A 10-year-old boy who died after hanging himself from a tree is apparently the second Idaho youth killed while playing a choking game.

The Fremont County sheriff's office (search) said Dalton Eby apparently was playing a game known as the "pass-out game," trying to cut off the oxygen supply to his brain to achieve a type of "high."

The boy's mother reported him missing last Thursday night when he failed to return home after visiting a friend. Search and rescue crews found his body Friday, hanging from a tree near his Island Park home, the sheriff's office said in a statement.

"Dalton was found with the rope looped around his neck," the sheriff's office said. "There was no sign of a struggle, nor was there any physical evidence to indicate anyone else had been at the scene."

The statement added, "During the course of the investigation it was learned that there is a game that is common knowledge to many of our youth. A game known as the 'pass-out game,' the 'fainting game,' the 'tingling game,' or the 'something dreaming game' — to name a few," the release said.

Dalton's parents had never heard of the game, and neither had the parents of his friends, the sheriff's office said. That was also the case three months ago in Nampa, where 13-year-old Chelsea Dunn (search) was found dead after apparently hanging herself in her closet.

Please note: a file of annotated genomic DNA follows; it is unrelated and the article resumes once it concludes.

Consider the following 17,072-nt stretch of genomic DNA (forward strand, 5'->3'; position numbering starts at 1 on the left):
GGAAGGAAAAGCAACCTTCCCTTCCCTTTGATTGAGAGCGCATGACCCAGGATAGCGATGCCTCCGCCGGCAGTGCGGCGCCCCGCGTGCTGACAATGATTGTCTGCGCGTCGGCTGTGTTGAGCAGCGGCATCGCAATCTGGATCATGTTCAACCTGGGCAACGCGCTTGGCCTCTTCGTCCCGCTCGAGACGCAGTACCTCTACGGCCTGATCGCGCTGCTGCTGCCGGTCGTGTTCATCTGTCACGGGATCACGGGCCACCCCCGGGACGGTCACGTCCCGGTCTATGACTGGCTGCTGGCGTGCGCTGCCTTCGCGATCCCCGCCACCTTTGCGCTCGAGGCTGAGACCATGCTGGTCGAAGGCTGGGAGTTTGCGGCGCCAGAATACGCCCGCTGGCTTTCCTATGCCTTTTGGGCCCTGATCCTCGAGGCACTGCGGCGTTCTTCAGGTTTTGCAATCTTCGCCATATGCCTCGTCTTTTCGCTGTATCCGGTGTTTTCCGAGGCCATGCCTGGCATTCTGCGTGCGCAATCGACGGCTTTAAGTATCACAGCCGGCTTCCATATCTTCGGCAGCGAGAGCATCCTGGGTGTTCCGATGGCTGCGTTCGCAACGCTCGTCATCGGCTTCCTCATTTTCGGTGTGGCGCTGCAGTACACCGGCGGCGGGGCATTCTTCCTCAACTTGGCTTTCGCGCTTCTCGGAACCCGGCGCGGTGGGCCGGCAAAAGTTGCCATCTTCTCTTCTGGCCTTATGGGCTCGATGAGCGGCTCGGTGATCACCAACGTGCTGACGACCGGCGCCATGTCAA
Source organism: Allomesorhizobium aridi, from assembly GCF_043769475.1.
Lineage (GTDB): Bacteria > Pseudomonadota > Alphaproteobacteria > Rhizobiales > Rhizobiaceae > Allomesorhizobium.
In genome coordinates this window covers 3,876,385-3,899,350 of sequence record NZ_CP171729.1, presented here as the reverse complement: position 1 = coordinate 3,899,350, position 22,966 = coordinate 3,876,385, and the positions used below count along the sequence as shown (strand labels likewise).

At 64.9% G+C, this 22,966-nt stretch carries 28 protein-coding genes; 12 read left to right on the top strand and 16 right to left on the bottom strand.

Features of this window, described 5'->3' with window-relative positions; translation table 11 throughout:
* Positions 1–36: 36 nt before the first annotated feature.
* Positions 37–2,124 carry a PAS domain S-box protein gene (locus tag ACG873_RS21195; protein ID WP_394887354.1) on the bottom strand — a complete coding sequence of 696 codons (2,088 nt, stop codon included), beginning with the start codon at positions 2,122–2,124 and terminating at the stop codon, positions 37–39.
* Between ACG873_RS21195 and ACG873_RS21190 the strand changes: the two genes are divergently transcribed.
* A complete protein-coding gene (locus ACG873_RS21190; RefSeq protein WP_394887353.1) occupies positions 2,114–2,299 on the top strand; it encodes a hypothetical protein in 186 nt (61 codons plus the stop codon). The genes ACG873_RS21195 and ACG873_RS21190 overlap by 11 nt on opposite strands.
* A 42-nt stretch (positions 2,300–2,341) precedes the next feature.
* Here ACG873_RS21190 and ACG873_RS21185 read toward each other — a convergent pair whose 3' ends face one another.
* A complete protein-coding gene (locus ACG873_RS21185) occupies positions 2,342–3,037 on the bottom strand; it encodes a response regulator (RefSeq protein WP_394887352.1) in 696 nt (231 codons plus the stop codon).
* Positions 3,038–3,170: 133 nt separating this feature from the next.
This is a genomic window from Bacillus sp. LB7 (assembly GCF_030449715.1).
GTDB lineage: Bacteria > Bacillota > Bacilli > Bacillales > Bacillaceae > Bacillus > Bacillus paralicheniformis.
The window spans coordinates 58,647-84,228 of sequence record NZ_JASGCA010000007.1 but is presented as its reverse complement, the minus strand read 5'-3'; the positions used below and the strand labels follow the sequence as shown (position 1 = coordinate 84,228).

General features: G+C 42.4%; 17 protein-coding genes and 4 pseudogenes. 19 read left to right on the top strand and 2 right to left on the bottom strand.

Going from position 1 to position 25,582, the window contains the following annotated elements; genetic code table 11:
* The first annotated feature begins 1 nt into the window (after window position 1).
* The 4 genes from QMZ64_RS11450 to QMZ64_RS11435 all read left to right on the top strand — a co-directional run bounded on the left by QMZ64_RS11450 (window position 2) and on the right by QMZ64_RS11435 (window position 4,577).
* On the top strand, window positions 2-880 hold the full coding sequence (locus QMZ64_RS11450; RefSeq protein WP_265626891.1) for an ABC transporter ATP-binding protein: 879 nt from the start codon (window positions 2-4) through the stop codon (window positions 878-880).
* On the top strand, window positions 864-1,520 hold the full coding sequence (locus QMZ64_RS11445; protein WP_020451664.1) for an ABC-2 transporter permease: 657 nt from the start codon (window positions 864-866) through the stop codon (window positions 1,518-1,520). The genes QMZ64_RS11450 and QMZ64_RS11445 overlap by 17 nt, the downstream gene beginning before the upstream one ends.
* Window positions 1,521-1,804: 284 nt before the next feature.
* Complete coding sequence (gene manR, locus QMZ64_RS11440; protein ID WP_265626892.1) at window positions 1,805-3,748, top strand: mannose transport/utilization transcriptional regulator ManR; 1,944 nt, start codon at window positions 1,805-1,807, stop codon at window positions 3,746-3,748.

A police investigation into her death was inconclusive, but Dunn's family believes she died accidentally while playing the game, which was popular with a group of girls at her East Valley Middle School.

Six girls at the Nampa school were suspended for a day after school officials reviewed a security camera videotape that showed the seventh graders choking each other in a hallway.

Dalton's father, Dave Eby, did not want to comment on Fremont County investigators' theory that his son also died while participating in a voluntary asphyxiation game. After burying his son Monday, he told the Post Register newspaper he wanted to thank his neighbors for their "generosity and caring during this hard time."

Young teens and children lack the judgment to understand that making themselves pass out can be fatal, said Connecticut-based child psychologist Dr. Lawrence Shapiro (search), the author of "The Secret Language of Children: How to Understand What Your Kids are Really Saying."

Though the so-called game is new to many adults — including himself — Shapiro said it's likely something that children have been doing for a long time.

"That's scary. I can't say that I have heard of this before, but it's not that surprising because kids do all sorts of crazy things," Shapiro said.

In addition to talking to kids about drugs and alcohol, parents should also discuss risky behavior like the pass-out game, Shapiro said.

"Younger kids don't know that they can die from this, that it's a very dangerous activity. Sometimes kids hear about it, that other kids are doing it, but they don't hear the rest of the story, the risks," Shapiro said. "It's like diving into a pool in the shallow end — parents have to tell their kids not to do it."

Nathan Hoiosen, a school resource officer with the Nampa Police Department, said youngsters think the choking game offers a "safe" buzz compared to drinking or doing drugs.

"It's one of those undetectable things, no signs until it's too late," Hoiosen said.

Children have been playing hyperventilation or asphyxiation games for decades, he said, but using ropes or other ligatures seems to be a new trend.

"It's scary, though," he said. "You wish you could just take the kids and shake them and say, 'What are you thinking?'"